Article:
Of course, this idea isn’t new. Organisms were "island hopping" via trees and other natural floating debris long before the advent of plastic or even the dawn of mankind. Throughout the history of life on our planet, rafting is believed to have been a significant mechanism driving species range expansions and speciation events. But what happens when we seed the ocean with countless plastic islands? Will this increase species ranges faster than before?
The sun shines down upon you, crab, drying your colorful carapace. Look at your shell: parts of it white as the moon. Some blues, specks of yellow. Hints of brown. Who were your ancestors? What parts of the Pacific did they float about? Or were they of another ocean altogether? It is possible.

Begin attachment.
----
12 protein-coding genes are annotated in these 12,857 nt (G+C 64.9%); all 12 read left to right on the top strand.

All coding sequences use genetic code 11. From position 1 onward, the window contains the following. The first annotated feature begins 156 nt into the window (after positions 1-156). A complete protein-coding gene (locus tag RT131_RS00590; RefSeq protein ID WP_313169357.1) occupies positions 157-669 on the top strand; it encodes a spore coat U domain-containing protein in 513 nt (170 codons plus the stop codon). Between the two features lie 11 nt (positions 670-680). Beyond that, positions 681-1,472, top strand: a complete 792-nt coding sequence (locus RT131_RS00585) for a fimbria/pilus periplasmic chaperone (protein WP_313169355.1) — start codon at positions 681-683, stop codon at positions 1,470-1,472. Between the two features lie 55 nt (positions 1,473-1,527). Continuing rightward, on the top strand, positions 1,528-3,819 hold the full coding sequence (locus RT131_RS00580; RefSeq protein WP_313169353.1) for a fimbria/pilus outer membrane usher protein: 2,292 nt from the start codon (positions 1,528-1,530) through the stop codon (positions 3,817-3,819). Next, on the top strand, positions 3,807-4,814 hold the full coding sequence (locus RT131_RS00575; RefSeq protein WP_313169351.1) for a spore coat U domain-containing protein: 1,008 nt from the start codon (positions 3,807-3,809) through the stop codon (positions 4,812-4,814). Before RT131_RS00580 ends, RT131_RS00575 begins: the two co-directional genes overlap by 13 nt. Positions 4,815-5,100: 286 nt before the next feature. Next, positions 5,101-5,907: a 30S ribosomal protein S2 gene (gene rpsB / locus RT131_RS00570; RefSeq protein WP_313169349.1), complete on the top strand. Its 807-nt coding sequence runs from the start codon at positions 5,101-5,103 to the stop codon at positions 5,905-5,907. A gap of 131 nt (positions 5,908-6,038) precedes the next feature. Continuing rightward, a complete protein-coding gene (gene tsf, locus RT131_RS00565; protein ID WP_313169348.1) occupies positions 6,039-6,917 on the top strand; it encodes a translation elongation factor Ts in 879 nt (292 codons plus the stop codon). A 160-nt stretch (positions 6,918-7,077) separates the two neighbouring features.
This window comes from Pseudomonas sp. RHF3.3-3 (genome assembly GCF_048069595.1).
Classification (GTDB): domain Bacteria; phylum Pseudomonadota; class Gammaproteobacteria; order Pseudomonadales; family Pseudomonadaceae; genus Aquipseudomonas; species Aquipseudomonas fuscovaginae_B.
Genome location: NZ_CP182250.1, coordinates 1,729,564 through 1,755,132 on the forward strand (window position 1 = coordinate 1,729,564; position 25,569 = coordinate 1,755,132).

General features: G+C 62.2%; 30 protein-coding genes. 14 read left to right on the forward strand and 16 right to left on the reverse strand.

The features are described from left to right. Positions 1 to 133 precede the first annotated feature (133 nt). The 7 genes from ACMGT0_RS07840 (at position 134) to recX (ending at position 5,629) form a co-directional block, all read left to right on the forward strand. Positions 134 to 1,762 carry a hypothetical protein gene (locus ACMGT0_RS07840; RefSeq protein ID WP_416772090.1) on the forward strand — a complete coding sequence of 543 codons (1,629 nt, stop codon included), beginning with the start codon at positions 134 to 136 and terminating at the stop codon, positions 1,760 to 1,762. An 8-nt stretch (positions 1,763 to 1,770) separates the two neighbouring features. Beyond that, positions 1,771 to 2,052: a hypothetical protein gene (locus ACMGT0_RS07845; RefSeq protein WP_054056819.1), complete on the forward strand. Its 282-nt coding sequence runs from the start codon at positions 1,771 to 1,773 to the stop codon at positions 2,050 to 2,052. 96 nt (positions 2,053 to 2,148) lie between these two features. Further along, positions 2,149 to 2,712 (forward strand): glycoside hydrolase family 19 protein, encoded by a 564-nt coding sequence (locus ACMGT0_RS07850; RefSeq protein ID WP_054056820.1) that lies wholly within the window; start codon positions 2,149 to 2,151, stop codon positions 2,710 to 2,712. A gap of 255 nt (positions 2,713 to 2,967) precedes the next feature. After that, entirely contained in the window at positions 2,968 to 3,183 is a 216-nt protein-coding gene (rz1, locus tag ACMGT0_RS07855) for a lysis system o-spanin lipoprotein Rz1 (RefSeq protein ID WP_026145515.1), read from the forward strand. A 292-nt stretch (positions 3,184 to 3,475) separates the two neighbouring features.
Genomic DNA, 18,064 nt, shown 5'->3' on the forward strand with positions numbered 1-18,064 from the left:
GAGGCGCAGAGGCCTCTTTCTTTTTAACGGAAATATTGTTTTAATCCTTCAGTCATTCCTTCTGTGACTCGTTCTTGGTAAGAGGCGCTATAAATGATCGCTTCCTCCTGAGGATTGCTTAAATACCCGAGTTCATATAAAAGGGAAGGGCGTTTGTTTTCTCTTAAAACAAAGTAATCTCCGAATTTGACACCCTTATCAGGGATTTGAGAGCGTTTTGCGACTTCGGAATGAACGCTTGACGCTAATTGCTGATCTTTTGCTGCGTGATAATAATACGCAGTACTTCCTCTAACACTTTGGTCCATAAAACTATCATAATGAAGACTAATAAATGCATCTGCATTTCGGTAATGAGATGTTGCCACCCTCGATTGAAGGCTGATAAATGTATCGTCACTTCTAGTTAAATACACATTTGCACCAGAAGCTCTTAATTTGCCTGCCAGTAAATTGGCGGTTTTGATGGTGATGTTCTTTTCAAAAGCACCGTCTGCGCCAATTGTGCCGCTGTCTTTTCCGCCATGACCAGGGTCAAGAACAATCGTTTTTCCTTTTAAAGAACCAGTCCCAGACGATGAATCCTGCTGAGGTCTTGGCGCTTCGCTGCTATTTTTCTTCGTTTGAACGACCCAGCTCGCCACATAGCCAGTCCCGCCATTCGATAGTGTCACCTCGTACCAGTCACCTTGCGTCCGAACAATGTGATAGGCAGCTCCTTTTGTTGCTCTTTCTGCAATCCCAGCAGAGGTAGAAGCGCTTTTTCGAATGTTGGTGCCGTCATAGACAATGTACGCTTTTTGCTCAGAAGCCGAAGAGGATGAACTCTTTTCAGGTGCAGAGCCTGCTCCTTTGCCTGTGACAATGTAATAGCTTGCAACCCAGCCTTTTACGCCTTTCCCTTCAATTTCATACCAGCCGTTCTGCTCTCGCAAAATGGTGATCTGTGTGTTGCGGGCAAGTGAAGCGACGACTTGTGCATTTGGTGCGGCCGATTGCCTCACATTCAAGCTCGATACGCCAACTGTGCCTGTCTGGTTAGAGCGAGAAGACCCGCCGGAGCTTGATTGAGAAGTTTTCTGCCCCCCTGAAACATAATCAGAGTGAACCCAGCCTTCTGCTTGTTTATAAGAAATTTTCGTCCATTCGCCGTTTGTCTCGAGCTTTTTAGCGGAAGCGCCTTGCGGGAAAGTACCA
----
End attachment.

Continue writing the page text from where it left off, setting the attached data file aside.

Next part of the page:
When hitchhiking critters do make it to new lands or waters, we sometimes refer to them as “invasive species.” In such cases, foreign species can have grave impacts on the new ecosystems they enter. Devastating effects of invasive species have been documented all around the world.
A noteworthy example is currently taking place in the Caribbean Sea, where invasive lionfish are voraciously consuming resident fish species, many of which are herbivores, responsible for keeping coral reefs healthy and vibrant. Lionfish invasions are often attributed to “The Nemo Effect”, in which tropical aquarium owners—newly introduced to the adorable characters in Disney’s Finding Nemo—set their pet fish free (including lionfish) into the sea.